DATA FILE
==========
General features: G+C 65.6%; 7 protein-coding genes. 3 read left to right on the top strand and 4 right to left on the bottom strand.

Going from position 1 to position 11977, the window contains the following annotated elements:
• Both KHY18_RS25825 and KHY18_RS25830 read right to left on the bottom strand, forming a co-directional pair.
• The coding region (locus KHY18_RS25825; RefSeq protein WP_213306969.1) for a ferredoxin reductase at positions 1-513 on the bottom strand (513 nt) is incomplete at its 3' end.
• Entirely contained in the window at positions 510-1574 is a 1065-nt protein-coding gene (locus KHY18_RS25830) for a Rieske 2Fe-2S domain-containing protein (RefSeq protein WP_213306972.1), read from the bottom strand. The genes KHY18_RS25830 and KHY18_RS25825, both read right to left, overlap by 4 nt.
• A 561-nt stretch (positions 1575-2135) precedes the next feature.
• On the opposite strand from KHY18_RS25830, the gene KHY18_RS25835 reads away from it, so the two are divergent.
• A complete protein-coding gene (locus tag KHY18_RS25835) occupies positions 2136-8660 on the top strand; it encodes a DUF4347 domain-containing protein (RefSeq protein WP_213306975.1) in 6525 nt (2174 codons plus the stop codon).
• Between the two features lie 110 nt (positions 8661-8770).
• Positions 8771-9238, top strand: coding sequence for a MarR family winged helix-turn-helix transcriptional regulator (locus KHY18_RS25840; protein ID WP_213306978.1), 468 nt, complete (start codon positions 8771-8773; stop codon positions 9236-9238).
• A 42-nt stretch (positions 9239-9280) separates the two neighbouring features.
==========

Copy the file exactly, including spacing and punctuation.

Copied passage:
General features: G+C 65.6%; 7 protein-coding genes. 3 read left to right on the top strand and 4 right to left on the bottom strand.

Going from position 1 to position 11977, the window contains the following annotated elements:
• Both KHY18_RS25825 and KHY18_RS25830 read right to left on the bottom strand, forming a co-directional pair.
• The coding region (locus KHY18_RS25825; RefSeq protein WP_213306969.1) for a ferredoxin reductase at positions 1-513 on the bottom strand (513 nt) is incomplete at its 3' end.
• Entirely contained in the window at positions 510-1574 is a 1065-nt protein-coding gene (locus KHY18_RS25830) for a Rieske 2Fe-2S domain-containing protein (RefSeq protein WP_213306972.1), read from the bottom strand. The genes KHY18_RS25830 and KHY18_RS25825, both read right to left, overlap by 4 nt.
• A 561-nt stretch (positions 1575-2135) precedes the next feature.
• On the opposite strand from KHY18_RS25830, the gene KHY18_RS25835 reads away from it, so the two are divergent.
• A complete protein-coding gene (locus tag KHY18_RS25835) occupies positions 2136-8660 on the top strand; it encodes a DUF4347 domain-containing protein (RefSeq protein WP_213306975.1) in 6525 nt (2174 codons plus the stop codon).
• Between the two features lie 110 nt (positions 8661-8770).
• Positions 8771-9238, top strand: coding sequence for a MarR family winged helix-turn-helix transcriptional regulator (locus KHY18_RS25840; protein ID WP_213306978.1), 468 nt, complete (start codon positions 8771-8773; stop codon positions 9236-9238).
• A 42-nt stretch (positions 9239-9280) separates the two neighbouring features.